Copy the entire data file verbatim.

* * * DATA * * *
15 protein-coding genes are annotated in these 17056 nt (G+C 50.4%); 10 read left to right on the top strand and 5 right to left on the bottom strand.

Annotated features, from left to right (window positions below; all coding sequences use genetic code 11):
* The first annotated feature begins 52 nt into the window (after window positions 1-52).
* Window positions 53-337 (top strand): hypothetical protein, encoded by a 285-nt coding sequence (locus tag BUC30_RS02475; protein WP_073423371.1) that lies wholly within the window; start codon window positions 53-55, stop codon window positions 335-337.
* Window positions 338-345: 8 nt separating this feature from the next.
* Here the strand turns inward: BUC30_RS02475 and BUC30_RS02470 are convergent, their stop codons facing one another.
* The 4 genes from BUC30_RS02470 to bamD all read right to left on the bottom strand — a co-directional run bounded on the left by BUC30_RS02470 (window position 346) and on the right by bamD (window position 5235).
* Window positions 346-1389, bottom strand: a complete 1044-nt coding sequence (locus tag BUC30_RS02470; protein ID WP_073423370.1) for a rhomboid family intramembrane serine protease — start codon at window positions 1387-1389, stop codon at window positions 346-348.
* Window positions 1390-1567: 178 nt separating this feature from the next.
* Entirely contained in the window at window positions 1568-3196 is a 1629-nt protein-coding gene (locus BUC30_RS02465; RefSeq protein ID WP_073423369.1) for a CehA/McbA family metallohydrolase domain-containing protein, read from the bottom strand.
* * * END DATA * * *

15 protein-coding genes are annotated in these 17056 nt (G+C 50.4%); 10 read left to right on the top strand and 5 right to left on the bottom strand.

Annotated features, from left to right (window positions below; all coding sequences use genetic code 11):
* The first annotated feature begins 52 nt into the window (after window positions 1-52).
* Window positions 53-337 (top strand): hypothetical protein, encoded by a 285-nt coding sequence (locus tag BUC30_RS02475; protein WP_073423371.1) that lies wholly within the window; start codon window positions 53-55, stop codon window positions 335-337.
* Window positions 338-345: 8 nt separating this feature from the next.
* Here the strand turns inward: BUC30_RS02475 and BUC30_RS02470 are convergent, their stop codons facing one another.
* The 4 genes from BUC30_RS02470 to bamD all read right to left on the bottom strand — a co-directional run bounded on the left by BUC30_RS02470 (window position 346) and on the right by bamD (window position 5235).
* Window positions 346-1389, bottom strand: a complete 1044-nt coding sequence (locus tag BUC30_RS02470; protein ID WP_073423370.1) for a rhomboid family intramembrane serine protease — start codon at window positions 1387-1389, stop codon at window positions 346-348.
* Window positions 1390-1567: 178 nt separating this feature from the next.
* Entirely contained in the window at window positions 1568-3196 is a 1629-nt protein-coding gene (locus BUC30_RS02465; RefSeq protein ID WP_073423369.1) for a CehA/McbA family metallohydrolase domain-containing protein, read from the bottom strand.